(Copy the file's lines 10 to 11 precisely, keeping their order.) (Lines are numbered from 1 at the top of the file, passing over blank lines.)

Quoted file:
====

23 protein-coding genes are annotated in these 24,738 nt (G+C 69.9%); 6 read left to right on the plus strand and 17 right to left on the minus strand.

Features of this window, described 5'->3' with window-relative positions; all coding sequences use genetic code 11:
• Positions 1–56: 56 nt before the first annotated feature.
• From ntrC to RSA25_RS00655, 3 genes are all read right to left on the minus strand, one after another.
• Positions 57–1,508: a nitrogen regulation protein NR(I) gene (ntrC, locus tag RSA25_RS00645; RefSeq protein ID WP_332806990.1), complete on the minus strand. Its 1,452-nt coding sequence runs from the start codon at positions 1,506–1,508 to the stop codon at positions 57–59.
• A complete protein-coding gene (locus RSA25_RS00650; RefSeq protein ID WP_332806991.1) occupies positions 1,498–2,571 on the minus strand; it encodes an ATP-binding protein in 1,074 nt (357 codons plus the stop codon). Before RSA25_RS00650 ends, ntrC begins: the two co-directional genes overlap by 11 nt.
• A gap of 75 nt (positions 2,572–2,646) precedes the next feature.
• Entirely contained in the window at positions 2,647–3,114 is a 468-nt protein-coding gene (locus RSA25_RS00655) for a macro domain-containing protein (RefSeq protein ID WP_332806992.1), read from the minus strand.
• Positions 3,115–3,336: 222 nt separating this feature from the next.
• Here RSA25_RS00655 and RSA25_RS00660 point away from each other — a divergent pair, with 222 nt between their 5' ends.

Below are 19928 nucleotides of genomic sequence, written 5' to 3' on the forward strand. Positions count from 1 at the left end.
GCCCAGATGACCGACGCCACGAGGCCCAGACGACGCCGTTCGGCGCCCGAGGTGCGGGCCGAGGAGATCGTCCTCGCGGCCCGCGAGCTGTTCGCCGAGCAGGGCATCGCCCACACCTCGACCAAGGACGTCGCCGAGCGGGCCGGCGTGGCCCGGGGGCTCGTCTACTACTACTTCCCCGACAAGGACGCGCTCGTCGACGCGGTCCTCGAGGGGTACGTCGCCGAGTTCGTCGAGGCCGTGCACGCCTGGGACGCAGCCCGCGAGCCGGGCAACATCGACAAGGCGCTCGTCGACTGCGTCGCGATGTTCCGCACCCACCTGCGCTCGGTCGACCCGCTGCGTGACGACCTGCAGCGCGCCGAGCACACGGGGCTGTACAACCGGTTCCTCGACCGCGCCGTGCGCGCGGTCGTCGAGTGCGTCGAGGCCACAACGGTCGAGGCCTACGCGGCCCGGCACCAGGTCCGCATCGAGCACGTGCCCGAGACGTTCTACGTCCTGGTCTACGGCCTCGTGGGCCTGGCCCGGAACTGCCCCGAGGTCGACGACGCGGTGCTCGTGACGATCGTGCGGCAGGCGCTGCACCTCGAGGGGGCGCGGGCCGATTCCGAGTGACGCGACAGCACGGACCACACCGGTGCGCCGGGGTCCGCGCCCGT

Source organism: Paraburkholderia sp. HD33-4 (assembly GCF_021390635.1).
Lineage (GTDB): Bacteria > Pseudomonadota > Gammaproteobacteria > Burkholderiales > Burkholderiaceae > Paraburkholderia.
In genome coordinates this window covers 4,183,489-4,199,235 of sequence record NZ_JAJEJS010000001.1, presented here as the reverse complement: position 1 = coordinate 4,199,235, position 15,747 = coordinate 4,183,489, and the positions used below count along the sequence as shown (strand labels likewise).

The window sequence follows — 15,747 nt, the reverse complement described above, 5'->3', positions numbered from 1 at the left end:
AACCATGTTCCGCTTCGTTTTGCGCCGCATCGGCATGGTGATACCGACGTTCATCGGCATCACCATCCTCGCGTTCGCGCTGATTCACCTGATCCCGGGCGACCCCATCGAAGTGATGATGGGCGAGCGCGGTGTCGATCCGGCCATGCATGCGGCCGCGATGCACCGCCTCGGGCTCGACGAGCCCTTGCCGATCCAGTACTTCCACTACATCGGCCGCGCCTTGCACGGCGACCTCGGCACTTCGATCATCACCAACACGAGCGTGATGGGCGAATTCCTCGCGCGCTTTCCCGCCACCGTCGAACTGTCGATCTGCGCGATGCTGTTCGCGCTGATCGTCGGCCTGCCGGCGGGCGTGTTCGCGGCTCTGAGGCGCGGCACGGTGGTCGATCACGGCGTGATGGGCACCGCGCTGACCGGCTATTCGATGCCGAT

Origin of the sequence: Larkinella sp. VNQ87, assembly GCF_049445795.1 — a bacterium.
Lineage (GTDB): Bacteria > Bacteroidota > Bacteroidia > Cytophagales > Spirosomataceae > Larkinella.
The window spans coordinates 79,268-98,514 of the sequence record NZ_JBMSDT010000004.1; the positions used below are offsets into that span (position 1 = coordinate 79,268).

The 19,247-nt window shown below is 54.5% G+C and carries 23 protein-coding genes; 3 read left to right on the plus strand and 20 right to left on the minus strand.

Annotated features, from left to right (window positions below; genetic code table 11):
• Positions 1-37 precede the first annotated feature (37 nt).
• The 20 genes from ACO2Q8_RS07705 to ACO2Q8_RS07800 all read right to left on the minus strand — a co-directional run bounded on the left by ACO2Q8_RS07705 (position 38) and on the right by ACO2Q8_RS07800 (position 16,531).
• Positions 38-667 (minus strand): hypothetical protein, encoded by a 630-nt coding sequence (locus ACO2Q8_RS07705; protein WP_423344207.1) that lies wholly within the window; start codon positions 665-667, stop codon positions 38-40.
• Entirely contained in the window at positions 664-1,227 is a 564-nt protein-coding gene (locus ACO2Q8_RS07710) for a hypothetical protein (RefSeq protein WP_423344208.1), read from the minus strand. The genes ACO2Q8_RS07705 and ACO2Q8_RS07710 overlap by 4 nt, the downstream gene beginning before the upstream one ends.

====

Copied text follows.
• Here RSA25_RS00655 and RSA25_RS00660 point away from each other — a divergent pair, with 222 nt between their 5' ends.

Below are 19928 nucleotides of genomic sequence, written 5' to 3' on the forward strand. Positions count from 1 at the left end.